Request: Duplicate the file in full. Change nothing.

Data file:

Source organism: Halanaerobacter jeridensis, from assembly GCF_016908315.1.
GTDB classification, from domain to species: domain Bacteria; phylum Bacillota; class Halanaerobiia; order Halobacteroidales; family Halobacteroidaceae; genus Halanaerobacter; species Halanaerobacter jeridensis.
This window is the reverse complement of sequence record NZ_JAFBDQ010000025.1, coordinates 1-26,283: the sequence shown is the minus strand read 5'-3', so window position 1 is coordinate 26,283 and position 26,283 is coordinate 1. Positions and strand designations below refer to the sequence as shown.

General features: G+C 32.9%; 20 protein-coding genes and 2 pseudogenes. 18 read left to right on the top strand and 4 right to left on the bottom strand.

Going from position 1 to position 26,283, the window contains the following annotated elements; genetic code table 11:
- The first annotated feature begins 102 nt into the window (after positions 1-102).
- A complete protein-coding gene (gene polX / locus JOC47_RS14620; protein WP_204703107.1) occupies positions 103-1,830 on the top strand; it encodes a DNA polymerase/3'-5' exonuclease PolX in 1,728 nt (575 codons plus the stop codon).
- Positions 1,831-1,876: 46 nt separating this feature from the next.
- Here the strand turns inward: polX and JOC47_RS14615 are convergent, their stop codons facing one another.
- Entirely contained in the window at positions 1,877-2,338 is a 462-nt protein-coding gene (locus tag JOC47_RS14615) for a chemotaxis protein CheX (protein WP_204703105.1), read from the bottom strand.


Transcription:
Source organism: Halanaerobacter jeridensis, from assembly GCF_016908315.1.
GTDB classification, from domain to species: domain Bacteria; phylum Bacillota; class Halanaerobiia; order Halobacteroidales; family Halobacteroidaceae; genus Halanaerobacter; species Halanaerobacter jeridensis.
This window is the reverse complement of sequence record NZ_JAFBDQ010000025.1, coordinates 1-26,283: the sequence shown is the minus strand read 5'-3', so window position 1 is coordinate 26,283 and position 26,283 is coordinate 1. Positions and strand designations below refer to the sequence as shown.

General features: G+C 32.9%; 20 protein-coding genes and 2 pseudogenes. 18 read left to right on the top strand and 4 right to left on the bottom strand.

Going from position 1 to position 26,283, the window contains the following annotated elements; genetic code table 11:
- The first annotated feature begins 102 nt into the window (after positions 1-102).
- A complete protein-coding gene (gene polX / locus JOC47_RS14620; protein WP_204703107.1) occupies positions 103-1,830 on the top strand; it encodes a DNA polymerase/3'-5' exonuclease PolX in 1,728 nt (575 codons plus the stop codon).
- Positions 1,831-1,876: 46 nt separating this feature from the next.
- Here the strand turns inward: polX and JOC47_RS14615 are convergent, their stop codons facing one another.
- Entirely contained in the window at positions 1,877-2,338 is a 462-nt protein-coding gene (locus tag JOC47_RS14615) for a chemotaxis protein CheX (protein WP_204703105.1), read from the bottom strand.